WHAT IS AN OXYGEN SENSOR?
Many people are mystified about the workings of that device in the exhaust system called the oxygen sensor (02S). How does something in the exhaust stream generate voltage and help the engine control module (ECM) to adjust the air/fuel mixture? What makes an 02S go bad?
The heart of a typical 02S is a thimble-shaped element made of a special material called zirconium dioxide (ZrO2). The inner and outer surfaces of this element each have an electrode made of a layer of thin porous platinum. The 02S is designed so that the inner surface of this element is exposed to ambient air (the atmosphere), while the outer surface, which also has a porous ceramic coating, is exposed to the exhaust gases.
While some oxygen is still present in burned exhaust gases, there’s obviously more oxygen present in the atmosphere. Because the oxygen proportions differ between the inner and outer surfaces of the element, and thanks to the special properties of the ZrO2, a voltage is generated between the two electrodes.
Keeping in mind that the amount of oxygen in the atmosphere is relatively constant, the voltage output will vary as the amount of oxygen in the exhaust gases varies. Less voltage is generated when the air/fuel mixture is lean because of the higher oxygen content in the exhaust. More voltage is generated when the air/fuel mixture is rich because of the lower oxygen content in the exhaust. By monitoring this voltage, the ECM knows how rich or lean the air/fuel mixture is, and it adjusts the mixture accordingly.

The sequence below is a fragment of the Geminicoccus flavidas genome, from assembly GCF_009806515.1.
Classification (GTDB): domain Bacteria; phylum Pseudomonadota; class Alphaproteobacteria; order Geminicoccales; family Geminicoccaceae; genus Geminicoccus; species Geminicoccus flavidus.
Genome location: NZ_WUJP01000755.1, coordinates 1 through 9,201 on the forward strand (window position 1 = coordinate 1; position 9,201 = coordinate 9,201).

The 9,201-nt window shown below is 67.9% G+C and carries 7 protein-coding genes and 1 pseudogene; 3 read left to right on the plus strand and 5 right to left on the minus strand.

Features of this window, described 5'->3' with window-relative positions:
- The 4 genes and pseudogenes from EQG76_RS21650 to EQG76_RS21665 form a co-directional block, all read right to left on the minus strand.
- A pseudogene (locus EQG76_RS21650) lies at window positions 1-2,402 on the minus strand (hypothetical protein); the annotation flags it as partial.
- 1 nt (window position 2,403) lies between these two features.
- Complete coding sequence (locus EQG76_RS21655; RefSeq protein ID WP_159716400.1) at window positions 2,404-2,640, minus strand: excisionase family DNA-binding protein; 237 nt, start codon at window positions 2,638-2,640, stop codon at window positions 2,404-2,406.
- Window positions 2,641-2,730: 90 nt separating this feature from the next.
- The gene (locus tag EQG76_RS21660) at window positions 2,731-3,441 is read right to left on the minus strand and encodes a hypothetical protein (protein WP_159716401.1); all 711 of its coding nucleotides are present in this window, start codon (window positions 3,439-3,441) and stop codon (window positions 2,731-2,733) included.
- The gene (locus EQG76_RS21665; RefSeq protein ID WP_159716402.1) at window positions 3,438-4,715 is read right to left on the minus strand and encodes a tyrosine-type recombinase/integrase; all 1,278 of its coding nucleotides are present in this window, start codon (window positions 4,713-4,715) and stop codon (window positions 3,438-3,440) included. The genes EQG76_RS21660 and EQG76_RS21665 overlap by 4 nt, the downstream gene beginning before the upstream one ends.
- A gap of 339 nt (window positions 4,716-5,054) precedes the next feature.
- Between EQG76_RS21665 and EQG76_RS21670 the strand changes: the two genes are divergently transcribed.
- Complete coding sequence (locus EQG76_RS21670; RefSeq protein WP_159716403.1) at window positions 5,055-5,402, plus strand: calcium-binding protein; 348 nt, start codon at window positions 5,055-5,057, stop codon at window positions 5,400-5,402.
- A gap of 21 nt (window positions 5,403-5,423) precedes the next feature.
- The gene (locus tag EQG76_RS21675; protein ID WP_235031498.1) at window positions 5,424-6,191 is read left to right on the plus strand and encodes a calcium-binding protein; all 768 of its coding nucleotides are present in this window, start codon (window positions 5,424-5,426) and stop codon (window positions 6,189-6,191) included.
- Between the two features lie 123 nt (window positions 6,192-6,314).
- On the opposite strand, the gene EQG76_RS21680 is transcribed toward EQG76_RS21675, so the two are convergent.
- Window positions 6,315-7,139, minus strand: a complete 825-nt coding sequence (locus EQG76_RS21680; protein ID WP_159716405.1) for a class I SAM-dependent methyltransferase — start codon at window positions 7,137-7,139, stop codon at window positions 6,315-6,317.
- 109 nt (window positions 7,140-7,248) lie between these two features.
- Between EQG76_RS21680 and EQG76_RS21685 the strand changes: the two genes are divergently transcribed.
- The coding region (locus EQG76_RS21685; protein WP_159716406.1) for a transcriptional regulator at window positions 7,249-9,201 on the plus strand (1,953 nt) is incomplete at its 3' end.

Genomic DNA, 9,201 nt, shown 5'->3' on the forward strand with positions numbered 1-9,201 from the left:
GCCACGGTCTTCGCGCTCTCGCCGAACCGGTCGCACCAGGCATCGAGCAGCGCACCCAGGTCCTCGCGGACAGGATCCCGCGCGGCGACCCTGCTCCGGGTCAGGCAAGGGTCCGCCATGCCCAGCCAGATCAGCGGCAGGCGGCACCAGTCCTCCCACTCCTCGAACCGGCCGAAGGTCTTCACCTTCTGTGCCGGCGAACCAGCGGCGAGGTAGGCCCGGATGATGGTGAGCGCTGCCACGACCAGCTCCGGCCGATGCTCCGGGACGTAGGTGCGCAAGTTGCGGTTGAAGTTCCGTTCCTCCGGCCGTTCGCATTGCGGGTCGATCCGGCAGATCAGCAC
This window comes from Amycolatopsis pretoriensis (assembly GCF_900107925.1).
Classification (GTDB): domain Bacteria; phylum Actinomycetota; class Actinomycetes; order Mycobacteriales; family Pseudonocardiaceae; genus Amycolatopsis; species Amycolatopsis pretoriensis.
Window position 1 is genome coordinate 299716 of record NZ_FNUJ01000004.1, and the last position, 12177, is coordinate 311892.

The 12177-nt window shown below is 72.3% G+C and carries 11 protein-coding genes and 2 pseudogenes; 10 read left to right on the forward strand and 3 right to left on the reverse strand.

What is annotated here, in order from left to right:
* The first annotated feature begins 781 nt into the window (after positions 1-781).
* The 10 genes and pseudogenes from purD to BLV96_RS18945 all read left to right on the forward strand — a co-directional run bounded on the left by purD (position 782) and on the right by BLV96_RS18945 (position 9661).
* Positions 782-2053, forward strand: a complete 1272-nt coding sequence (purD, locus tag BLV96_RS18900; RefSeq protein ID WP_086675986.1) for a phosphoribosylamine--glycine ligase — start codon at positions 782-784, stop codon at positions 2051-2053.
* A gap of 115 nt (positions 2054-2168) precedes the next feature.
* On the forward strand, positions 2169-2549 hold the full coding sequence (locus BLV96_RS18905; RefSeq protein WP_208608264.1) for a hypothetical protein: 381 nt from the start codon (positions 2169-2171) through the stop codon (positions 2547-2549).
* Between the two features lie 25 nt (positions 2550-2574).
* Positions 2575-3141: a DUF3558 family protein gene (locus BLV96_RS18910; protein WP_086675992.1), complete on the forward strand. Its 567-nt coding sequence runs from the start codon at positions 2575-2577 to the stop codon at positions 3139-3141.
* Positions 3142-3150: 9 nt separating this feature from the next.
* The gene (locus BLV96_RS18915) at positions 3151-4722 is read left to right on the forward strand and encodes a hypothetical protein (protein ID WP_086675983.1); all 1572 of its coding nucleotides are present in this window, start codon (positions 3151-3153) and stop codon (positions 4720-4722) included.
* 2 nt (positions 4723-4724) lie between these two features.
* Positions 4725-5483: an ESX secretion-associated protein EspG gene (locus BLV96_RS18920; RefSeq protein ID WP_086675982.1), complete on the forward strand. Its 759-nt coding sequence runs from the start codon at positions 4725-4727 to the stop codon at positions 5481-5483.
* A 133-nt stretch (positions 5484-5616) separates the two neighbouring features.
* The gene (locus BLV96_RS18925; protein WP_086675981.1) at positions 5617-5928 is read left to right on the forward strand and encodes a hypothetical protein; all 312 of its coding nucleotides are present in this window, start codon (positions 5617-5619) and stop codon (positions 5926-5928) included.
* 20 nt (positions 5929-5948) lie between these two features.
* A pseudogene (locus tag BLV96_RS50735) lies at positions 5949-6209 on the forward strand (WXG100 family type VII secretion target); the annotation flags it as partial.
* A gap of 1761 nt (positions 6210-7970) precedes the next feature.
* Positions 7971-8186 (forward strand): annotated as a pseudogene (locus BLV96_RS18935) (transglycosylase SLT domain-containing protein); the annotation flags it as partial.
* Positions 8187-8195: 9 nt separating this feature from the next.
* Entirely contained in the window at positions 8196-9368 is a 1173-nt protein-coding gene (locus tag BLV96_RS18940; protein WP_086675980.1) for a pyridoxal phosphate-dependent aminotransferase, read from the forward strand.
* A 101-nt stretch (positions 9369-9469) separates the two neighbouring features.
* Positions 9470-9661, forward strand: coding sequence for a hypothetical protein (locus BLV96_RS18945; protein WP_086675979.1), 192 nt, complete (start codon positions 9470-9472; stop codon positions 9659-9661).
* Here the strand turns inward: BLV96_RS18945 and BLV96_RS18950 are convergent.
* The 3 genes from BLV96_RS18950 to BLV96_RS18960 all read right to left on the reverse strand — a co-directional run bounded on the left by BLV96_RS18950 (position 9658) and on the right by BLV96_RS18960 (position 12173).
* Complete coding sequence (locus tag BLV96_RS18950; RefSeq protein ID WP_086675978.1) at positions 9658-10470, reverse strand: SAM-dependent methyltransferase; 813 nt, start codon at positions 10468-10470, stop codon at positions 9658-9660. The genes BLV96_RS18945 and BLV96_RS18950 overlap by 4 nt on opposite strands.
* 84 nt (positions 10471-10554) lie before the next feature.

WHY DO OXYGEN SENSORS FAIL?
So what makes an 02S stop working properly? Carbon from exhaust? Sounds logical, but no, the number one enemy of an 02S is silicone. When the exhaust side of the element is exposed to silicone, the pores of the protective ceramic coating
become clogged. Once this occurs, the exhaust side receives less oxygen. As a result, the 02S generates more voltage than it normally would for a given air/fuel mixture. his may cause the ECM to lean the mixture enough to cause driveability problems or trigger the malfunction indicator lamp (MIL).
If the ambient air side of the element is contaminated with silicone, the porous electrode becomes clogged, reducing the oxygen on that side. Then the 02S will generate less voltage, so the ECM tries to compensate by richening the mixture. This too may deteriorate driveability or trigger the MIL.
Sometimes the source of the silicone may be the fuel, but the more likely sources are silicone sprays, greases, and adhesives. When you use these products, don’t let them get into the engine’s air intake tract, the exhaust system (upstream of the 02S), or the vents on the 02S.
Courtesy of hollenshades